-The battle is on for delivery and verification for official gold accounts -Evidence grows that much of it is gone, and when demanded, replaced with urgency -It is soon to transform into a global gold war -The German Govt gold demand to the London and NY City bankers represents a big escalation in the gold war -The central bank coordinated QE to Infinity has brought questions of gold account location and integrity -The Allocated Gold Account scandal is a natural event to follow the LIBOR banker scandal -QE3 will assure a gold rise past the $2000 mark, but the new scandal will take the gold price to $5000 -The powerful gold factors are aligned and in place, led by permanent ZIRP and unlimited QE
Escalation. The inevitable collapse of the Prisoner’s Dilemma that kept the LIBOR contributors together is occurring rapidly. After Barclays’ forced admission and initial fine, the ‘he-who-defects-first-wins’ strategy has been trumped by Deutsche Bank as they turn all ‘Donnie Brasco’ on their oligopolistic peers. As Reuters reports this morning “The bank last year obtained the status of being a witness for the prosecution in the EU and in Switzerland,” and “as a result of that, the bank could get a lighter penalty if a punishment is imposed,” though of course this does not mean they are admitting guilt (sigh). Under the leniency programs of the EU, companies may get total immunity from fines or a reduction of fines which the anti-trust authorities would have otherwise imposed on them if they hand over evidence on anti-competitive agreements or those involved in a concerted practice. How quickly the worm turns when trust leaves the system – the warning the rest of the Liebor contributors – be afraid, be very afraid.
The European Central Bank may cut interest rates again soon as the eurozone debt crisis deepens, but it will continue to insist that it is up to governments to find a lasting solution, analysts say.
ECB watchers predict the central bank — which will hold its regular policy-setting meeting next week on Wednesday instead of Thursday owing to a public holiday — will not alter borrowing costs just yet this month.
But it could act in July as deepening fears about Greece and possible contagion to other countries push the 17 countries that share the euro back into recession, the analysts predicted.
“The further escalation of the eurozone crisis has intensified the pressure on the ECB to take further remedial action,” said Capital Economics’ chief European economist Jonathan Loynes.
“But while president (Mario) Draghi may hold open the prospect of further support of the region’s banks after the meeting on June 6, he is likely to insist again that it is up to national policymakers to address their broader economic and fiscal problems,” Loynes said.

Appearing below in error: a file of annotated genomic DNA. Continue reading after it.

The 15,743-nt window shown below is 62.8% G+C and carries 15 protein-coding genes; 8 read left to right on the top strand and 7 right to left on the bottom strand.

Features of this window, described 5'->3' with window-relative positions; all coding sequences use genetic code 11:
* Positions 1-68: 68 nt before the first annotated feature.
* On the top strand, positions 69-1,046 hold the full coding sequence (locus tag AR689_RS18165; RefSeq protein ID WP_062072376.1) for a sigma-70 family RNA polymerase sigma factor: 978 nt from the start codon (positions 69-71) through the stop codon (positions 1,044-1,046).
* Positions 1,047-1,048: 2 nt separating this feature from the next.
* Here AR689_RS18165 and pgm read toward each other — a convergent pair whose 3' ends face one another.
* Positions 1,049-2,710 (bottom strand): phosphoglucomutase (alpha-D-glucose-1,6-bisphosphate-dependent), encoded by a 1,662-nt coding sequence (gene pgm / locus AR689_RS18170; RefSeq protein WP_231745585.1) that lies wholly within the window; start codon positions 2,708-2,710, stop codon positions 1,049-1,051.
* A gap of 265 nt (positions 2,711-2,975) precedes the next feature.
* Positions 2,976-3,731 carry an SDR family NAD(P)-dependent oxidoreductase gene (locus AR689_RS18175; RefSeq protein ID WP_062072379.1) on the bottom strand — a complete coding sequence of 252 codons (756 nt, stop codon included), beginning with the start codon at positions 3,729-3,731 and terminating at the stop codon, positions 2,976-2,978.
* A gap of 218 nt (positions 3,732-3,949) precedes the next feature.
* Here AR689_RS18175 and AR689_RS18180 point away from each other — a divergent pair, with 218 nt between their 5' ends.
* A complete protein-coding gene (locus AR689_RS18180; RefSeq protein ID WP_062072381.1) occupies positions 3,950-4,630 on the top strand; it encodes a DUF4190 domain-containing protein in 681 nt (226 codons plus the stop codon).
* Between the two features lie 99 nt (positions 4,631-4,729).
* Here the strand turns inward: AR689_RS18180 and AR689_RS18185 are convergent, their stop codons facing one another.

The ECB has never hesitated to act from the very beginning of the crisis. Read More
A few days ago, before the latest breakout in crude sent Brent to all time highs in GBP and EUR (and Asian Tapis in USD just shy of all time highs), we said that “we hope our readers stocked up on gasoline. Because things are about to get uglier. And by that we mean more expensive. But courtesy of hedonic adjustments, more expensive means cheaper, at least to the US government.” This was due to recent news out of Iran “where on one hand we learn that IAEA just pronounced Iran nuclear talks a failure (this is bad), and on the other Press TV reports that the Iran army just started a 4 day air defense exercise in a 190,000 square kilometer area in southern Iran (this is just as bad). The escalation “ball” is now in the Western court.” We were not surprised to learn that the “Western court” has responded in precisely the way we had expected. The WSJ reports: “The Pentagon is beefing up U.S. sea- and land-based defenses in the Persian Gulf to counter any attempt by Iran to close the Strait of Hormuz. The U.S. military has notified Congress of plans to preposition new mine-detection and clearing equipment and expand surveillance capabilities in and around the strait… The military also wants to quickly modify weapons systems on ships so they could be used against Iranian fast-attack boats, as well as shore-launched cruise missiles” Which means the escalation slider was just shifted up by one more level, as Iran will next do just what every actor caught in an Always Defect regime as part of an iterated prisoners’ dilemma always does – step up the rhetoric even more, as backing off at this point is impossible. Which means that crude will go that much more higher in the coming days, as now even the MSM is starting to grasp the obvious – from the Guardian: “The drumbeat of war with Iran grows steadily more intense. Each day brings more defiant rhetoric from Tehran, another failed UN nuclear inspection, reports of western military preparations, an assassination, a missile test, or a dire warning that, once again, the world is sliding towards catastrophe. If this all feels familiar, that’s because it is. For Iran, read Iraq in the countdown to the 2003 invasion.” And the most ironic thing is that the biggest loser out of all this, at least in the short-term is…. Greece.
As a reminder, here is an update of US naval assets, courtesy of a recently up and running Stratfor:
More on the latest very much anticipated defection from the US in what is setting up to be either the biggest dud of geopolitical foreplay in history, or potentially the start of a new World War (because the Muslim cresent will not take too lightly to any joint or standalone US/Israeli aggression). Read More